There was an attempt in Iconium by both the Gentiles and the Jews,
together with their leaders, to attack and stone Paul and Barnabas.
The apostles learned of it and fled to Lystra and Derbe, cities of Lycaonia, and to the surrounding country; and there they continued proclaiming the good news.
In Lystra there was a man sitting who could not use his feet and had never walked, for he had been crippled from birth. He listened to Paul as he was speaking. And Paul, looking at him intently and seeing that he had faith to be healed, said in a loud voice, “Stand upright on your feet.” And the man sprang up and began to walk. When the crowds saw what Paul had done, they shouted in the Lycaonian language, “The gods have come down to us in human form!” Barnabas they called Zeus, and Paul they called Hermes, because he was the chief speaker. The priest of Zeus, whose temple was just outside the city, brought oxen and garlands to the gates; he and the crowds wanted to offer sacrifice.
When the apostles Barnabas and Paul heard of it, they tore their clothes and rushed out into the crowd, shouting, “Friends, why are you doing this? We are mortals just like you, and we bring you good news, that you should turn from these worthless things to the living God, who made the heaven and the earth and the sea and all that is in them. In past generations he allowed all the nations to follow their own ways; yet he has not left himself without a witness in doing good—giving you rains from heaven and fruitful seasons, and filling you with food and your hearts with joy.” Even with these words, they scarcely restrained the crowds from offering sacrifice to them.
Psalm 115:1-4, 15-16
Not to us, O Lord, not to us, but to your name give glory,
for the sake of your steadfast love and your faithfulness.
Why should the nations say,
“Where is their God?”
Our God is in the heavens;
he does whatever he pleases.
Their idols are silver and gold,
the work of human hands.
May you be blessed by the Lord,
who made heaven and earth.
The heavens are the Lord’s heavens,
but the earth he has given to human beings.
Jesus said to his disciples:
“They who have my commandments and keep them are those who love me; and those who love me will be loved by my Father, and I will love them and reveal myself to them.” Judas (not Iscariot) said to him, “Lord, how is it that you will reveal yourself to us, and not to the world?” Jesus answered him, “Those who love me will keep my word, and my Father will love them, and we will come to them and make our home with them. Whoever does not love me does not keep my words; and the word that you hear is not mine, but is from the Father who sent me.
“I have said these things to you while I am still with you. But the Advocate, the Holy Spirit, whom the Father will send in my name, will teach you everything, and remind you of all that I have said to you.
In the Archdiocese of Detroit, Archbishop Alan Vigneron has urged Catholics to keep the Lord’s Day holy by refraining from sports activities and programs that keep families too busy to attend worship services, togetherness time or charity work. The commandment of God requires us to set aside this day for rest or for ‘entering into the rest’ that He entered on the last day so that we will not fail to think of and yearn for the day when we ultimately are united with Him in paradise.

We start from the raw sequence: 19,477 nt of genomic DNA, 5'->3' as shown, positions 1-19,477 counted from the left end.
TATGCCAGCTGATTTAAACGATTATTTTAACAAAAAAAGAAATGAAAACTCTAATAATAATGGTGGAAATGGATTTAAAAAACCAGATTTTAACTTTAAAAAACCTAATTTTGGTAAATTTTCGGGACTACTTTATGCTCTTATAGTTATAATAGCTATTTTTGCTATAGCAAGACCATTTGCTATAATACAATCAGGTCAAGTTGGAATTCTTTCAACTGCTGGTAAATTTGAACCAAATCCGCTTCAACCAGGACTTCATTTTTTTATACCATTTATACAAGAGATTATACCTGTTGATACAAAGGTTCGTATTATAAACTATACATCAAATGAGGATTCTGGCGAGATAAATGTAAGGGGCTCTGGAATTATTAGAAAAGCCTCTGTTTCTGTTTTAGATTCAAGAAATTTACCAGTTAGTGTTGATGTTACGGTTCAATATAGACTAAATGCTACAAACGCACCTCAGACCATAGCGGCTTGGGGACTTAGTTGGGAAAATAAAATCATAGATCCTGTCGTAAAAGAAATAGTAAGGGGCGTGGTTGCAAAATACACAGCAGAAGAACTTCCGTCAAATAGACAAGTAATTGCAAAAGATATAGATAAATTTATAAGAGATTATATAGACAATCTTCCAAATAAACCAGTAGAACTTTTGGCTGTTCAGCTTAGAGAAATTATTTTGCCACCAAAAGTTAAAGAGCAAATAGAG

There is of course, a mixed response to the Archbishop’s directive. Sports and CYO have been keeping people running on Sundays for decades and it has become an accepted part of people's schedules. Some people welcome the message and others think that it is out of step with the way things are now. People can believe that a commandment of God becomes outdated through disuse. It’s a contagious mentality along the lines of, ‘everyone cheats on their taxes, so I can cheat too’. Or, ‘everyone takes office supplies so I can pilfer office supplies. Or, ‘everyone drives over the speed limit, so I can speed’. But there are still consequences if we break the law. Yet, in a much more serious and urgent manner, the commandments are given to us directly from God. They carry the divine essence of love and relationship to God. Our obedience to them keeps us safe and causes us to be blessed with God’s presence as well. Today, the scriptures remind us that the commandments of God are a way to show our love for God. Will we obey them? Or, if we refuse, will we understand that we are in rebellion to God and outside of his fellowship?
In our Old Testament reading, Paul and Barnabas performed a miracle of faith and the pagans were so over-awed by it, that they thought the men were gods and attempted to make sacrifices to them. Paul explained to them that in days of old, God allowed them to follow their own ways but now, they were able to receive knowledge of the one true God.
Perhaps now is also a particular time that we are being called back to worship the Lord and not the gods of the world. Being holy means being ‘set apart’ for the work of God. Are we holy or are we just like everyone else? Would anyone approach us to ask for prayers for miracles? Or do they see us cheating, stealing, or breaking laws? We aren’t old-fashioned to try to obey. We are the ones who love God.
Today consider the commandments. Are there any idols in your life that take the place of God? Are you addicted to anything? Do you honor God and parents? Keep the Lord’s Day holy? Do you lie, steal, lust, kill (support abortion) covet? Take a fearless look at yourself and recommit to love the Lord through obeying the commandments.